Scott: What kind of interest have you seen from the market on the VDI in a box, particularly the new version with the Citrix branding?

Krishna: We’re seeing tremendous interest; even prior to this acquisition, Kaviza was growing rapidly. We were more than doubling our customer base every quarter, and post-acquisition, that trend has just accelerated, and with Citrix, we’re positioning VDI-in-a-Box for small and medium businesses and for departments of enterprises. And we’re getting strong demand from both of those markets.

Scott: Do you see that that is basically the sweet spot for the VDI-in-a-Box solution—the SMB and the department level?

Krishna: Yes, when you look at it, the reason we segmented the market this way is because Citrix also has XenDesktop. So customers want to know when do you use which solution? And our guidance has been XenDesktop, a complete desktop virtualization solution, so you look at large enterprises and you look at an enterprise-wide deployment, typically they want more than VDI. They want to stream desktops, and they want offline desktops and also a lot of customizability that XenDesktop gives them. VDI-in-a-Box is the simple VDI-only solution, which is better suited for department level use and definitely for SMB use.

Scott: Okay, so that’s basically the key differentiator between XenDesktop and VDI-in-a-Box is basically some of those advance features?

Krishna: Exactly. XenDesktop also does VDI, but VDI is just one form or one flavor of desktop virtualization in XenDesktop, so XenDesktop has this thing called FlexCast, which allows you to pick your desktop virtualization model.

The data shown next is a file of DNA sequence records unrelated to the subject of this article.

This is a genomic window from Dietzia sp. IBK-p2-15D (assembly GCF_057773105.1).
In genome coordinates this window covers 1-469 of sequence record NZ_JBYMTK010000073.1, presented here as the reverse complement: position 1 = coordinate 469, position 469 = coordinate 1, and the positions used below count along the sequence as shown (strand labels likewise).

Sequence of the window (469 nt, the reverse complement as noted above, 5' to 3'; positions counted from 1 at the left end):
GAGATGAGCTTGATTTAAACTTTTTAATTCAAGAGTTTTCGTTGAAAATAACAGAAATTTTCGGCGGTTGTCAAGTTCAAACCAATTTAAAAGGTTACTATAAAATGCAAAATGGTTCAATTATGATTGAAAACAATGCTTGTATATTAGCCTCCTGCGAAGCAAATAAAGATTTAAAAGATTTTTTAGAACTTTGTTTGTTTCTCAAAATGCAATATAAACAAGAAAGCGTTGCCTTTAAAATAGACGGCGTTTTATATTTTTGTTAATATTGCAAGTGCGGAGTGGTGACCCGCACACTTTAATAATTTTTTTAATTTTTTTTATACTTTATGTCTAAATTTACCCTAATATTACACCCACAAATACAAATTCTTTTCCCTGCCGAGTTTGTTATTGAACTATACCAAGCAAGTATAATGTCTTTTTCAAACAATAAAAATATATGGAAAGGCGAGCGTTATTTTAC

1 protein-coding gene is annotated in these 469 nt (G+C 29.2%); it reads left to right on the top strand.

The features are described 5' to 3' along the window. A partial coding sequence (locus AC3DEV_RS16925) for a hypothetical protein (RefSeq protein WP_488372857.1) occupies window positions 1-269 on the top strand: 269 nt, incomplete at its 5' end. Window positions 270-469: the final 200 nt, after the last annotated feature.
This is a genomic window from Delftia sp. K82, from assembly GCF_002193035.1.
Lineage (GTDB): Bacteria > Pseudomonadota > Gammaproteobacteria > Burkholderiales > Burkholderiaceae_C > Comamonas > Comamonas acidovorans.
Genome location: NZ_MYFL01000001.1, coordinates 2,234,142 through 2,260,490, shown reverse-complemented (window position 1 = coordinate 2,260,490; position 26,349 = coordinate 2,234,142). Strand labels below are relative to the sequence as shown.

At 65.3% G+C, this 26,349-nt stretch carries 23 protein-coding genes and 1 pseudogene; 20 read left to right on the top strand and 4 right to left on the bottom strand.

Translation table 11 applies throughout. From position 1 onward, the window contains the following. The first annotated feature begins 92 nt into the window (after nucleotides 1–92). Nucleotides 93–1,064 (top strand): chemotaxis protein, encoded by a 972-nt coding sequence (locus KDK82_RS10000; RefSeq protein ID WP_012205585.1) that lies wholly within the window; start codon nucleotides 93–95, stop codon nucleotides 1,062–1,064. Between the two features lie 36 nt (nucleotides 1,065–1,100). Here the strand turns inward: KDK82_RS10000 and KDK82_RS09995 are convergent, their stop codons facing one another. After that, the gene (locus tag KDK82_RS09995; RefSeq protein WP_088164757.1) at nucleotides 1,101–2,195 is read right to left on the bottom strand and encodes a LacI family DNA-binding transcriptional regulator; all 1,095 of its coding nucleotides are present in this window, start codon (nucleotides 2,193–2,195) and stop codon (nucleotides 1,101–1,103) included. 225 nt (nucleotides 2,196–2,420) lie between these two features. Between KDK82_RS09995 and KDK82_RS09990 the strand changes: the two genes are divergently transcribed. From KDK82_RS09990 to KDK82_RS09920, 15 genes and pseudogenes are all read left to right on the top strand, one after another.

Scott: Now suppose an organization was just interested in the kind of VDI like the VDI-in-a-Box provides. Are there scaling limits, or is there a point at which Citrix says this is really too big for VDI in a box? Or is it really customer driven in that regard?

Krishna: We support the customer making the final choice, but we are testing the product for a thousand desktops or less to test the market for that sweet spot. That’s what we’re testing VDI-in-a-Box for.

Scott: Do you know what the largest deployment you have for VDI-in-a-Box is right now?

Krishna: Right now, we have deployments at 5,000 users.

Scott: For VDI in a box?

Krishna: Yes.

Scott: Wow! Okay.

Krishna: That wouldn’t be common. Within the government we have some large deployments, but I would call them “outliers” because, these are situations where they’re not using the VDI desktop as the primary desktop. They are using it as the secondary desktop. And so, it’s not a typical enterprise type of use case. It’s a more specific use case, which is why we segment the market more by use case, and if it’s a VDI-only requirement, simplified use case, it’s VDI in a box. And typically, departments and SMBs fall into that category.

Scott: The question about some of the different features, that’s what we already talked about based on the answers you already gave me. As well as in what circumstances would a customer choose one or the other. I think I’ve got a pretty good handle on that. Is Citrix at all concerned about cannibalization of XenDesktop because of VDI-in-a-Box or are they basically complementary products so that there’s going to be natural overlap?